State government acquits Indian cardinal over disputed property deals
MUMBAI, India — A cardinal who leads India’s Syro-Malabar Church has been cleared by his state government of wrongdoing charges related to property deals that allegedly resulted in losses of around $10 million. The financial controversy led to protests from some of his own clergy and laity, and his temporary loss of administrative authority by Vatican edict in 2018.
Government officials in the state of Kerala, home to Cardinal Mar George Alencherry’s Ernakulam-Angamaly Archdiocese, recently filed an affidavit with India’s Supreme Court claiming nothing illegal took place. regarding land transactions.
The Syro-Malabar Church is one of 22 Eastern churches in full communion with Rome, claiming around 2.5 million followers in Kerala and 4.25 million worldwide.
Last year, a state court in Kerala ruled that Alencherry and others involved in the land sales should face trial, a decision the 77-year-old prelate appealed to the Supreme Court. In its affidavit, the Kerala government said it incorporated the results of a police investigation.
The controversy dates back to 2016, when Alencherry decided to sell land to repay a bank loan, which had been taken out to finance the construction of a medical school.
Groups calling themselves the “Save the Archdiocese Campaign” and the “Archidiocesan Movement for Transparency,” which include both clergy and laity, have claimed that Alencherry circumvented the controls on such transactions established by canon law and , in doing so, sold land at well below its market value.
These protests led the Vatican to decide in June 2018 to withdraw administrative authority from Alencherry, appointing a temporary administrator to oversee the finances of the archdiocese. The cardinal’s authority was restored by the Vatican a year later.
Last year, the Vatican’s Congregation for the Oriental Churches approved a plan to sell other plots of land to recoup losses from the initial transactions. The move sparked further protests from local clergy and laity, who insisted the land was theirs.
In the new affidavit, Kerala officials said the decisions to buy and sell land were made after holding consultations outlined in the Catholic Church‘s own Code of Canon Law, as well as established rules. by the Archdiocese of Ernakulam-Angamaly.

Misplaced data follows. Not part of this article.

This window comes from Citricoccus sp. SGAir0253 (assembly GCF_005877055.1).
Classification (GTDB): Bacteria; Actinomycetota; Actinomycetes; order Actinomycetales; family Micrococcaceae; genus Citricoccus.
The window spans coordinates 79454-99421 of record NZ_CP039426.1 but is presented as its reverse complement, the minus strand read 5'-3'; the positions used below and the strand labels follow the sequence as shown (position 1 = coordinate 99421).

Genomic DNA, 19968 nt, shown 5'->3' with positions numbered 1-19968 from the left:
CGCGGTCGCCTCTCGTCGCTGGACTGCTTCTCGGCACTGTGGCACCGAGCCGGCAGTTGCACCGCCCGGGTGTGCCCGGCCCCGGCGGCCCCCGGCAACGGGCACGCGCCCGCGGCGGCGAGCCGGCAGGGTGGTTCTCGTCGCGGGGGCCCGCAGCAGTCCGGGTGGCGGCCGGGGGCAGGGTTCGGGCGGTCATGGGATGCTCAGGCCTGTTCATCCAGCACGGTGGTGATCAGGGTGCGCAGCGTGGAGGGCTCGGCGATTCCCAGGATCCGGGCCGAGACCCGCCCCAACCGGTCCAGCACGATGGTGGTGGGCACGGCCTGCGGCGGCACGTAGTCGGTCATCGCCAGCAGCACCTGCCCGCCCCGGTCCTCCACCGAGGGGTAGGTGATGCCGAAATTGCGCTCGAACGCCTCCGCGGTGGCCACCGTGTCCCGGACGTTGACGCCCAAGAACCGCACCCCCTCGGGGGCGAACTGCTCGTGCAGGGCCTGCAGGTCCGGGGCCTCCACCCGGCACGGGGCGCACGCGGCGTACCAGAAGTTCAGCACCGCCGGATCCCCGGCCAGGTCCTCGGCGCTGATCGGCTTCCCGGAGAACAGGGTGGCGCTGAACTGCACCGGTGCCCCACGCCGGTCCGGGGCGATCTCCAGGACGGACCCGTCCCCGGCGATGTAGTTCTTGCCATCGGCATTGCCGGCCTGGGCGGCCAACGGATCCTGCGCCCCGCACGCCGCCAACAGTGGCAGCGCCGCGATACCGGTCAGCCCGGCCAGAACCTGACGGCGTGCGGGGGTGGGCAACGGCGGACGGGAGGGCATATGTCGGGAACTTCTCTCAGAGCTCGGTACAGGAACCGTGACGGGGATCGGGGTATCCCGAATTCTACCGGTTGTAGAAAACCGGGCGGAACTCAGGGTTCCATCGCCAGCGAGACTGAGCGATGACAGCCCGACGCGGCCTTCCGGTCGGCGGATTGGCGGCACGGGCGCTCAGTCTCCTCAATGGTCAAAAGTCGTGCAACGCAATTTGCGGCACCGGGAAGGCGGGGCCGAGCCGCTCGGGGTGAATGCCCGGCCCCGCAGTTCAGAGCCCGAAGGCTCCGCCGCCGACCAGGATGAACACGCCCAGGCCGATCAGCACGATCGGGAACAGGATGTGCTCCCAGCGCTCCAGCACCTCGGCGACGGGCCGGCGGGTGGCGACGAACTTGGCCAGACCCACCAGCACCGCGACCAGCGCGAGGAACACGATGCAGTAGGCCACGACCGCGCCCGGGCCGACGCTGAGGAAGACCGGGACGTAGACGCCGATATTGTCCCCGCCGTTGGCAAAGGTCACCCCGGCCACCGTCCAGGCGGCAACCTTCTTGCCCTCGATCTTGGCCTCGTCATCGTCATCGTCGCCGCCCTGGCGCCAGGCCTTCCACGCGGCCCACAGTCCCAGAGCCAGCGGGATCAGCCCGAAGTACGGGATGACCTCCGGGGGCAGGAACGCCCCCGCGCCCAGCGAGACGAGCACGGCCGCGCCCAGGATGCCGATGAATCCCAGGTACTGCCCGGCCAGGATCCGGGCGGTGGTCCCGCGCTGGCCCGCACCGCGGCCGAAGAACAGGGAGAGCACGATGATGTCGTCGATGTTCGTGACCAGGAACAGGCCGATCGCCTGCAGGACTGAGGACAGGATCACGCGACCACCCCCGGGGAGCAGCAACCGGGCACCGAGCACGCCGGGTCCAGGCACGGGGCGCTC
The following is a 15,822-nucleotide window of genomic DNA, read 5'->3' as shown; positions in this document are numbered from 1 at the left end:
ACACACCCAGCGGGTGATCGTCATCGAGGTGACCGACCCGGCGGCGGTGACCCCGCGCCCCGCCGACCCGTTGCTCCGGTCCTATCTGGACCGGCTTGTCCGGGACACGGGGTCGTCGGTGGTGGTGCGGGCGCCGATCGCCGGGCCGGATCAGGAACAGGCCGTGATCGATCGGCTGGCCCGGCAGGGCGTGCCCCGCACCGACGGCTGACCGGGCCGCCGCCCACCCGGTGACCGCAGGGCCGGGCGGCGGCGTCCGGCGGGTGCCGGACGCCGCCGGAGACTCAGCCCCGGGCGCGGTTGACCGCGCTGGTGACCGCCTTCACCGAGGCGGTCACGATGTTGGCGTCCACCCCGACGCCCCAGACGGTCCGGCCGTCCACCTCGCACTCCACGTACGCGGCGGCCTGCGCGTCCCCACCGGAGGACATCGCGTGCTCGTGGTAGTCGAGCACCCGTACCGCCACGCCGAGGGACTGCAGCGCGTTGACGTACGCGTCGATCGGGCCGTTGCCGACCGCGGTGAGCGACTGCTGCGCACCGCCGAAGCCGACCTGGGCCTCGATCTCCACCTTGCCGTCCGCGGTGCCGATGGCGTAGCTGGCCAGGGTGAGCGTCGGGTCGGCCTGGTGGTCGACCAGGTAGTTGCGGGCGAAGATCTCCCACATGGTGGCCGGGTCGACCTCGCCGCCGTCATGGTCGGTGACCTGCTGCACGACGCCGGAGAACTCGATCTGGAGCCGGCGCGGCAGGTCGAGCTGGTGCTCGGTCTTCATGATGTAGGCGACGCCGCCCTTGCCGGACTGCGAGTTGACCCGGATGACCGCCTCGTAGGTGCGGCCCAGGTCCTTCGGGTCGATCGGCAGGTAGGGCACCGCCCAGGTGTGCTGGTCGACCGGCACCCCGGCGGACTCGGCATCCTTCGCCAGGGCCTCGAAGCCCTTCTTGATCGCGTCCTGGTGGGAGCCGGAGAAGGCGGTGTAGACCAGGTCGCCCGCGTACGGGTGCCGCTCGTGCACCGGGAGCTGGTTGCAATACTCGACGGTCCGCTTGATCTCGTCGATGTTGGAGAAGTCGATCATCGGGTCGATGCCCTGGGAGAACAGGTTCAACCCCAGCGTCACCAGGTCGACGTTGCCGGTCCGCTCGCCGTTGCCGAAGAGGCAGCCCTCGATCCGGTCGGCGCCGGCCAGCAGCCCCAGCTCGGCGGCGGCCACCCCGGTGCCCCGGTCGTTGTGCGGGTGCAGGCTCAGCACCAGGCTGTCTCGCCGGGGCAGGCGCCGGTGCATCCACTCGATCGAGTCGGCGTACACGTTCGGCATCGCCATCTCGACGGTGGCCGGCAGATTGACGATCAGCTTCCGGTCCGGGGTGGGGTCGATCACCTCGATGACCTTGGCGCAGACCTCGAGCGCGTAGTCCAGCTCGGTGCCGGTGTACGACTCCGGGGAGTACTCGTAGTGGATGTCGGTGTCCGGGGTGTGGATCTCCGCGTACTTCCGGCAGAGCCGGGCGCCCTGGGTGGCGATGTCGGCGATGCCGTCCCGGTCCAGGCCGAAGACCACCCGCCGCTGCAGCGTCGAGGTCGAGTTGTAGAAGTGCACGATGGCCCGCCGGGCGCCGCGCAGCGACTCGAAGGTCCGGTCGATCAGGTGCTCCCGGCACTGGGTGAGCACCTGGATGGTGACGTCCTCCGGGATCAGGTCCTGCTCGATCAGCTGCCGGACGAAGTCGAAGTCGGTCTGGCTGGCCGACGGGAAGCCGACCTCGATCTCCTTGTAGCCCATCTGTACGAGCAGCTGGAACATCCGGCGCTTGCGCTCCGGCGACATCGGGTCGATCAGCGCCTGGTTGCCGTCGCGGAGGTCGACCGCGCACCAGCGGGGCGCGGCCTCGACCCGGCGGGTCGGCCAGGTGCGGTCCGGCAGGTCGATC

Despite complaints that Alencherry acted without consultation, the affidavit says talks about the bank loan and land sales were held with three church governing bodies, including the archdiocese’s finance board.
The minutes of those discussions, according to the affidavit, were filed with the court.
Talk to NodeFather Paul Thelakat, a former spokesman for the Synod of Syro Malabar, the governing body of the Alencherry-led church, said the affidavit raises questions as to why India’s tax authority imposed a fine to the archdiocese, as well as why law enforcement authorities had complained.
“The Kerala police and government should have been a bit more careful lest some suspect an unholy connection,” Thelakat said.
However, one of the priests critical of Alencherry’s role in the deals, Father Jose Vailikodath, told local media that the affidavit is a “political ploy” by Kerala’s ruling party to garner Catholic votes.
“There are no two opinions that the affidavit submitted by the government is false and worthless,” Vailikodath said.
A lay activist from the Archdiocese of Ernakulam-Angamaly agreed.
“If the government thinks it can garner votes based on this action, it needs to remember that times have changed,” said Binu John, a host of one of Alencherry’s critical secular groups.
Land deals were not the only controversies surrounding Alencherry’s tenure.
In 2019, Kerala police accused a Catholic bishop of repeatedly raping a nun, although the bishop denied the allegations. Church members have filed a petition against Alencherry accusing it of failing to follow up on the nun’s allegations.
Earlier this year, Alencherry was forced to lead Holy Week celebrations under police protection following a wave of protests over liturgical changes, including the decision to standardize the practice of the priest facing the faithful at the start of mass, then turn to the altar after the offertory.
Some priests in Ernakulam-Angamaly objected, insisting they had been celebrating Mass facing the people for half a century, prompting Pope Francis to send a letter ordering clergy to implement the changes .